Matthew Marks Gallery’s New York edition of What Nerve! Alternative Figures in American Art, 1960 to Present was shown simultaneously at its three 22nd Street Gallery locations during the summer (New York July 8 –August 14, 2015). Curated by Dan Nadel, the show focuses on four groups of artists— Hairy Who, Destroy All Monsters, Forcefield, and Funk Art— that worked largely outside of New York and Los Angeles, often operating at the intersection of art, comics, and counterculture.
Above: Robert Arneson, Miss Liberty Coin (1942 Dame), 1965, glazed ceramic 10 1/2 x 10 1/2 x 3 3/4 inches; 27 x 27 x 10 cm.
The show makes an argument for a new cannon of American art and culture since the 1960s. While we may take exception to Peter Voulkos being lumped under Funk Art (or Ken Price for that matter, Robert Arneson fits) it was another sign that the fine arts takeover of the art end of ceramics is working well and that history is being taken care of, weaving it into the fabric of the American avant-garde.
Focusing on four groups of artists practicing away from the cultural capitals of New York and Los Angeles, What Nerve! presents an alternative history of American art since the 1960s. As the exhibition’s curator, Dan Nadel, has written, “When confronted with a system that seems impenetrable, outsiders tend to band together.” The Chicago-based Hairy Who exhibited together from 1966 to 1969.
Its members were Jim Falconer, Art Green, Gladys Nilsson, Jim Nutt, Suellen Rocca, and Karl Wirsum. Funk Art took root in the San Francisco Bay Area in the 1960s and 1970s and is represented in the exhibition with works by Jeremy Anderson, Robert Arneson, Joan Brown, Roy De Forest, Robert Hudson, Ken Price, Peter Saul, and Peter Voulkos. In Ann Arbor, Mike Kelley, Cary Loren, Niagara, and Jim Shaw formed Destroy All Monsters as students in the 1970s. Forcefield members Mat Brinkman, Jim Drain, Leif Goldberg, and Ara Peterson, active in Providence from 1996 to 2003, created fictional personas complete with pseudonyms and elaborate garments.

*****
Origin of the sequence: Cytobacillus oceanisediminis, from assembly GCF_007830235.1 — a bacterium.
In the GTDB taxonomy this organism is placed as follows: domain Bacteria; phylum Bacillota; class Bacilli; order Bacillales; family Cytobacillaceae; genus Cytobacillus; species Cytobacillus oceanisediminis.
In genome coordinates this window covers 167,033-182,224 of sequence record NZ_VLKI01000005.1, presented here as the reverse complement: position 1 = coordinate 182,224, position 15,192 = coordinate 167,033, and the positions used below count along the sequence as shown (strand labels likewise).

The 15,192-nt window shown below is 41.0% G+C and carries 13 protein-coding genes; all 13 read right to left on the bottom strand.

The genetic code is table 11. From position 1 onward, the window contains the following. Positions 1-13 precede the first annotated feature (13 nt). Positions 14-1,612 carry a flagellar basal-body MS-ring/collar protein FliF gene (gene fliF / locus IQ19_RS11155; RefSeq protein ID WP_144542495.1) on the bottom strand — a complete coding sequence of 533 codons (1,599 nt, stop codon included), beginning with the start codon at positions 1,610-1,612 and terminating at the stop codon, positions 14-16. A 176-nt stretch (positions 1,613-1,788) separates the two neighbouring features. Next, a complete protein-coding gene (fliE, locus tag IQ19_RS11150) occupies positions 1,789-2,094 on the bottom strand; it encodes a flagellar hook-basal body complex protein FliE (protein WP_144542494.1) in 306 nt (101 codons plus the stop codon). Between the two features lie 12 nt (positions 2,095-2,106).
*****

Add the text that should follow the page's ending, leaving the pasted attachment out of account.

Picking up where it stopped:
This exhibition reassesses the artists associated with these four groups, providing a new understanding of their influence on contemporary art history. Distinct as their artworks are in style, period, and place, the artists all share a common set of concerns. Inspired by a wide array of influences including folk art, advertising, primitive art, comic books, and fetishism, they all favor figurative imagery that diverges from the predominant artistic style of the time.
The groups presented here emerged from close collaboration and, in the case of Destroy All Monsters and Forcefield, experimental living arrangements. All of them embrace alternate aesthetics and unconventional media. Lawn chairs, purses, comic books, chain metal shrouds, and a video installation join rarely seen paintings and drawings. The Collected Hairy Who Publications 1966 – 1969, the first book to gather the artist’s books of the Chicago-based Hairy Who into a single volume, will be published on the occasion of the exhibition. Accompanying it are a scholarly essay and an extensive archive of Hairy Who posters, exhibition photographs, and ephemera.
A version of the exhibition was presented last fall at the RISD Museum in Providence, RI, which was accompanied by a fully illustrated catalogue with texts by Dan Nadel, Robert Cozzolino,Brian Chippendale, Dominic Molon, Roger Brown, John Smith, Naomi Fry, Michael Rooks, Nicole Rudick, and Judith Tannenbaum.
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